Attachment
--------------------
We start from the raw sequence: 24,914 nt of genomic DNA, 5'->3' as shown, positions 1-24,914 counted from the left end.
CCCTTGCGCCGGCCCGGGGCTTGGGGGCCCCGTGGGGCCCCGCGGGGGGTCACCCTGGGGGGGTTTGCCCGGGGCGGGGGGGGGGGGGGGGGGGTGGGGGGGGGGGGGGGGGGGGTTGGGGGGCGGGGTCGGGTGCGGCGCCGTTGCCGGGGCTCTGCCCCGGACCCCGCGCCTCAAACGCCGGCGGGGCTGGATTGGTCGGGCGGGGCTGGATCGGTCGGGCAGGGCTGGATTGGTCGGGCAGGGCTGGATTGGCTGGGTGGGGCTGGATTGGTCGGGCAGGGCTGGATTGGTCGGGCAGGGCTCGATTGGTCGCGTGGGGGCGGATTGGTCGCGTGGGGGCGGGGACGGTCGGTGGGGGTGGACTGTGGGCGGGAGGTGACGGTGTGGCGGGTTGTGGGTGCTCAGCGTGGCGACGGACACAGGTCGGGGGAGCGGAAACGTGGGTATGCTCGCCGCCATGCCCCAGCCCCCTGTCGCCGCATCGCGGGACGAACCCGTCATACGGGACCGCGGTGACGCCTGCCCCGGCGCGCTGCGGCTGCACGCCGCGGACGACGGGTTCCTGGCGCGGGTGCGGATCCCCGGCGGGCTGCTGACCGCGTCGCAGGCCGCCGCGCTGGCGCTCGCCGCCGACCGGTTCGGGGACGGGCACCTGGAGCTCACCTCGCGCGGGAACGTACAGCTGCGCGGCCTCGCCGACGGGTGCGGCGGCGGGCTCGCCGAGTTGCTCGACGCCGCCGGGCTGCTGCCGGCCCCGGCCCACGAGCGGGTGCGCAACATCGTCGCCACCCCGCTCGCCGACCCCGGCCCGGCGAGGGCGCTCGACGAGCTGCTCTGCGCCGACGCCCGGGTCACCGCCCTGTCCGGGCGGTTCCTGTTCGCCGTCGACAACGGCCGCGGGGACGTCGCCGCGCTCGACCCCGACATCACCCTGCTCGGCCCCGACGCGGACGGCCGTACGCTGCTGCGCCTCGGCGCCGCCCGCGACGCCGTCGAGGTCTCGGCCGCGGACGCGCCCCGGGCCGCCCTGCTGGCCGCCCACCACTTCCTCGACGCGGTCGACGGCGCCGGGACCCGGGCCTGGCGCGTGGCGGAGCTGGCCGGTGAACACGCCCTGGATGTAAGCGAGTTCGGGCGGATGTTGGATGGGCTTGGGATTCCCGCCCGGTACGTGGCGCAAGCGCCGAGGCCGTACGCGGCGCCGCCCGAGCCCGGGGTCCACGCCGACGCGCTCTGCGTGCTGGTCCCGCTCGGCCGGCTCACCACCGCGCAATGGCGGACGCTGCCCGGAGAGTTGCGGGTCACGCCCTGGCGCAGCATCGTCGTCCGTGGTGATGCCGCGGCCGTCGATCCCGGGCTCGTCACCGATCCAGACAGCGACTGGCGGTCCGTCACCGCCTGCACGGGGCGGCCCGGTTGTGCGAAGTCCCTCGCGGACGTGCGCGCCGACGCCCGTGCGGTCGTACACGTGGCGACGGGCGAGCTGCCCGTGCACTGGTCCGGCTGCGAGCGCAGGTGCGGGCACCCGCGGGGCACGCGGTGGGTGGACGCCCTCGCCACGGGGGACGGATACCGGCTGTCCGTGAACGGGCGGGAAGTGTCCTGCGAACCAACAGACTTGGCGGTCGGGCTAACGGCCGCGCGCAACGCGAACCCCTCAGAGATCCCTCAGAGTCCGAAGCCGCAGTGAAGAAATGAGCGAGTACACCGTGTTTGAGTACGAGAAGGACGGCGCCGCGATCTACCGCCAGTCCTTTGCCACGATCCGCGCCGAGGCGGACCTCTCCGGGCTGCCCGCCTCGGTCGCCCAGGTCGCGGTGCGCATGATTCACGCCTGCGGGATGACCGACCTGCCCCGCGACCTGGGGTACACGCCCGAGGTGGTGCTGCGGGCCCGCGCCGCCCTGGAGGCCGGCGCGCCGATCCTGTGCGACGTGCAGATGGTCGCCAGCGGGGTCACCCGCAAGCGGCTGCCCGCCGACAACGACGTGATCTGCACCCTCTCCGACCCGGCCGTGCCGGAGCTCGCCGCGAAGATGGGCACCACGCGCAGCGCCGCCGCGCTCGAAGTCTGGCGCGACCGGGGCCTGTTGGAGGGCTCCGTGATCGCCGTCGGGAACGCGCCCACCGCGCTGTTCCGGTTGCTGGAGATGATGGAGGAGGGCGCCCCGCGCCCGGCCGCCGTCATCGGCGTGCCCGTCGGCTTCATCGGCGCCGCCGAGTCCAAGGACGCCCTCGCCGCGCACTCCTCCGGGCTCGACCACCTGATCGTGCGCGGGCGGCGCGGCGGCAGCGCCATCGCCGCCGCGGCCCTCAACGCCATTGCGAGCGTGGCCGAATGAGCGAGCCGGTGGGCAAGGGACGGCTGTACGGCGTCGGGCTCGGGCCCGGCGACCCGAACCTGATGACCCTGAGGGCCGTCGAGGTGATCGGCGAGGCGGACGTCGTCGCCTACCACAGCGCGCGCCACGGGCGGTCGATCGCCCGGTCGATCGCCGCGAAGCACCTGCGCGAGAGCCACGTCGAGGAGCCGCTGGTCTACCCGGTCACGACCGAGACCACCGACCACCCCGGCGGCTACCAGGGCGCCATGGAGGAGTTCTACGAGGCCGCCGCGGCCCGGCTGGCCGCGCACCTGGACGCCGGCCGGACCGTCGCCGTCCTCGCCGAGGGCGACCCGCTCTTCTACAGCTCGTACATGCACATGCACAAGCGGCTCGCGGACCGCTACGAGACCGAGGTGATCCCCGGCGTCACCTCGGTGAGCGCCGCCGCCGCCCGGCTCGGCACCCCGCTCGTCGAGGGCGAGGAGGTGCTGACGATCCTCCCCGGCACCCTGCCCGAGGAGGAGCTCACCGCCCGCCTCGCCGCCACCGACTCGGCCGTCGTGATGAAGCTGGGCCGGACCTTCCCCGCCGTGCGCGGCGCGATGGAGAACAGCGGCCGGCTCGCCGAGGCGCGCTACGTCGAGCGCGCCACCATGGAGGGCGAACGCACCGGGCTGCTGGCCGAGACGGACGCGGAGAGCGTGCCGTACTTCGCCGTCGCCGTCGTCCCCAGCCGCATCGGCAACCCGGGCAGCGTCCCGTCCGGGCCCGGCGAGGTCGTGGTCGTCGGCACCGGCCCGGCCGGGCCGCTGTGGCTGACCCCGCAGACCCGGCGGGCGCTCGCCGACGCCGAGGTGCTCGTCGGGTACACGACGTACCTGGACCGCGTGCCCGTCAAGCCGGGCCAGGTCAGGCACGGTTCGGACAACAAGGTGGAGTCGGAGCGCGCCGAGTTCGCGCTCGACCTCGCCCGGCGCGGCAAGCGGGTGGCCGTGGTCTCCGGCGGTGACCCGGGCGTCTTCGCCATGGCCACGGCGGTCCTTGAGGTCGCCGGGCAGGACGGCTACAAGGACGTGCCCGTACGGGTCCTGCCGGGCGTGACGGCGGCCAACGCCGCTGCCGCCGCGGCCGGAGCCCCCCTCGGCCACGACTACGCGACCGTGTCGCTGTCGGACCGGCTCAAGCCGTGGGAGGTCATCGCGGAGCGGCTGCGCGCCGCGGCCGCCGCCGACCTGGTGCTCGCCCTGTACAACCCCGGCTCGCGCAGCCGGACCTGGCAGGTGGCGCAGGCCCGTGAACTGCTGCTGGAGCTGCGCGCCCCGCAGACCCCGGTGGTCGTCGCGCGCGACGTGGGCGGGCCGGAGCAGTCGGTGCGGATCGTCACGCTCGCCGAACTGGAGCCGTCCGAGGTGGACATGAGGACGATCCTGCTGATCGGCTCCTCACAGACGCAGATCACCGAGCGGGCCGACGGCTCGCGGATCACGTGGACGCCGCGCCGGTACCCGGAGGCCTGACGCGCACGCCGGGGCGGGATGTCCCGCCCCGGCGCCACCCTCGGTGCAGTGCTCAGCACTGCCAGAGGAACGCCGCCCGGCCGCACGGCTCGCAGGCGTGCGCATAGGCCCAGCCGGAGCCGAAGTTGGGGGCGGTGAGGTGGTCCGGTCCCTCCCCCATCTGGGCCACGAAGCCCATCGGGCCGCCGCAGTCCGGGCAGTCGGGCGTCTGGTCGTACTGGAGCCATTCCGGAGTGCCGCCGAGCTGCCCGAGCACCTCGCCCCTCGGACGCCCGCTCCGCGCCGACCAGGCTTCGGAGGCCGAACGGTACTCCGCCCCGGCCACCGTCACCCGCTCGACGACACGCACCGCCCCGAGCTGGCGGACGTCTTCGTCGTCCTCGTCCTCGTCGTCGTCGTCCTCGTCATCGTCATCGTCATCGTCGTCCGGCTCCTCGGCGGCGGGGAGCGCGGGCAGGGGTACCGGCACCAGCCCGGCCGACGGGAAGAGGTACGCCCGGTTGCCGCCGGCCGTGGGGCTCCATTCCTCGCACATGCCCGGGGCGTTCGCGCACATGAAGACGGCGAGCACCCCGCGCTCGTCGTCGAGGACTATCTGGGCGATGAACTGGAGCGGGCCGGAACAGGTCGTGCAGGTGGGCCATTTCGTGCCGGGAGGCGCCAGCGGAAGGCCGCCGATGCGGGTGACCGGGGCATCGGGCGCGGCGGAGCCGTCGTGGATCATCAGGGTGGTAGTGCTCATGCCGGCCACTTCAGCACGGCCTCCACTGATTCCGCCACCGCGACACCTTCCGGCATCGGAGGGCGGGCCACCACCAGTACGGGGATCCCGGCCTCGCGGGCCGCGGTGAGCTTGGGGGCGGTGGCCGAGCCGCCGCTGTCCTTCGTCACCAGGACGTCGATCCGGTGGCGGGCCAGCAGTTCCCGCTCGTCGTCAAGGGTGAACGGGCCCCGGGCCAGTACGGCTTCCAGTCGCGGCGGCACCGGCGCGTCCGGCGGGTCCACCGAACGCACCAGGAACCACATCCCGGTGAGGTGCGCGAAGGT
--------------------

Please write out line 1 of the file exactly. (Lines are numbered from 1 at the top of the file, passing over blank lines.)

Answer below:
We start from the raw sequence: 24,914 nt of genomic DNA, 5'->3' as shown, positions 1-24,914 counted from the left end.